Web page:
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Context:

I don't participate in social media (besides SE) and was never educated about politics as a child; as such, there is a lot I don't understand.

It seems I'm only able to know what's going on politically from biased sources (i.e: other people (web or non-web)). The most objective source I have access to are news articles (and even then, sometimes the objectivity is questionable).

Question:

So where can someone with very limited political experience look to find out what politicians are working on? I'd like to be able to know about upcoming deadlines the Supreme court of Canada has for certain bills, as well as see the actual bill parties are trying to pass (not tangibly of course).

I'd like to know what's going on, and I'd like the information to come from the most unbiased source possible.

  • Unless I'm very confused by how the Supreme Court in Canada works, it doesn't have deadlines for bills but for cases. I tried googling to see if it was just an unfamiliar terminology, but it doesn't seem to be. Perhaps you meant parliament? – Brythan May 20 '16 at 8:38
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    @Brythan I read this line in a news article: "Tensions have been running high in the House after the Liberal government signaled its intent to take control of the House agenda in order to pass the bill by the Supreme Court of Canada’s June 6 deadline[...]". This is what I based my wording on. – 360ueck May 20 '16 at 8:43
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I think that someone with more knowledge of the Canadian system should provide a political answer—or edit this answer, to put this information in context—but here is a technical one.

The Canadian parliament posts all of its business on line in English and in French. Those links provide a lot of data on issues like committee meetings and scheduled hearings.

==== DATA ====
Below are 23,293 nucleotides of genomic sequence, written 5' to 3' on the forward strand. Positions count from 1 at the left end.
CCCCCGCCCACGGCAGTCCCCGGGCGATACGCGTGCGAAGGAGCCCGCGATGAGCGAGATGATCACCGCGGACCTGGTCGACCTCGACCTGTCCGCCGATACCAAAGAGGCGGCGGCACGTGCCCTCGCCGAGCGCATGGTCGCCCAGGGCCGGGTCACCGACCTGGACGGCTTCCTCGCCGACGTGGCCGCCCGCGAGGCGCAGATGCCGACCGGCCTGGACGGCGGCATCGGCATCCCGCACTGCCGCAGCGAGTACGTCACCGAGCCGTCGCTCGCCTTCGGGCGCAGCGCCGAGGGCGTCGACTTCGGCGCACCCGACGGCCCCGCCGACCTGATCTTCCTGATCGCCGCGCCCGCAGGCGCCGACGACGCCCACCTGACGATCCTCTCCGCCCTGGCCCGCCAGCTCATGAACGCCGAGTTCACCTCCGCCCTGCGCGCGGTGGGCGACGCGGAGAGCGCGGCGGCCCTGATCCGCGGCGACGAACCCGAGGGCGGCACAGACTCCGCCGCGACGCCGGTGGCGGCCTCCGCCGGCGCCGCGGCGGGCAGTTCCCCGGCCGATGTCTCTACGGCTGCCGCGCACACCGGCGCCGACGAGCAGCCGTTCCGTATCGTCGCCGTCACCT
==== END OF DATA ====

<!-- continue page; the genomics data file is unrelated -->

More directly related to the bills, there is a list of bills before parliament including a "progress tracker" on each bill. That page has XML and RSS feeds which will allow you to follow a variety of issues indirectly. As someone who doesn't use social media, but who apparently is interested in politics, you can either use the RSS or XML feeds directly to follow the bills before parliament or you can pair those feeds with IFTTT to create a digest e-mail, text alerts and so on as you like.

One word of warning: the more "raw" the data are, the more analysis they require to become information. It may be appealing to read "raw" data, without any interpolation, but at the same time, absent context it can be unhelpful and sometimes even deleterious to your understanding of the system. For example, bills are often proposed that will never, ever make it, and sometimes parliamentary procedure and other arcana will slip past a casual observers eye.

For this reason, it is important to fully understand the processes, and that is what analysts do. While all analysis is at least tinged with some bias, the best analysts are accurate in spite of their biases. On many issues, the bias won't matter either (e.g. That bill is dead in committee.) If you are truly interested in learning more about Canadian politics, this is an excellent start, but take the time to educate yourself about the larger political world well, and seek out reliable analysts.

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From a comment:

I read this line in a news article: "Tensions have been running high in the House after the Liberal government signaled its intent to take control of the House agenda in order to pass the bill by the Supreme Court of Canada’s June 6 deadline[...]".

That sounds like it is related to a very specific case. I don't know that that is answerable in the general. I doubt that there is a general listing of such deadlines. You might be able to find it by reading all decisions at something like Lexum which is linked from the Supreme Court of Canada's site, but it would probably be easier to search the case directly.

We could likely give you more specific help if you gave us a link to the relevant news article. For example, this article on assisted dying includes a link to a specific page on Lexum.

This article suggests the bill to meet that deadline is C-14. Presumably you could use the previously posted links to find that particular bill.

I don't see any more general way of getting there though. I did several internet searches and picked out what seemed likely results. In addressing the general problem, perhaps it will help you to know that Lexum seems to be the official storage place for Supreme Court of Canada decisions. You still may find yourself relying on less official sources to determine things like which court case or parliamentary bill is relevant. The official sites tend to operate based on case and bill numbers rather than descriptive names.

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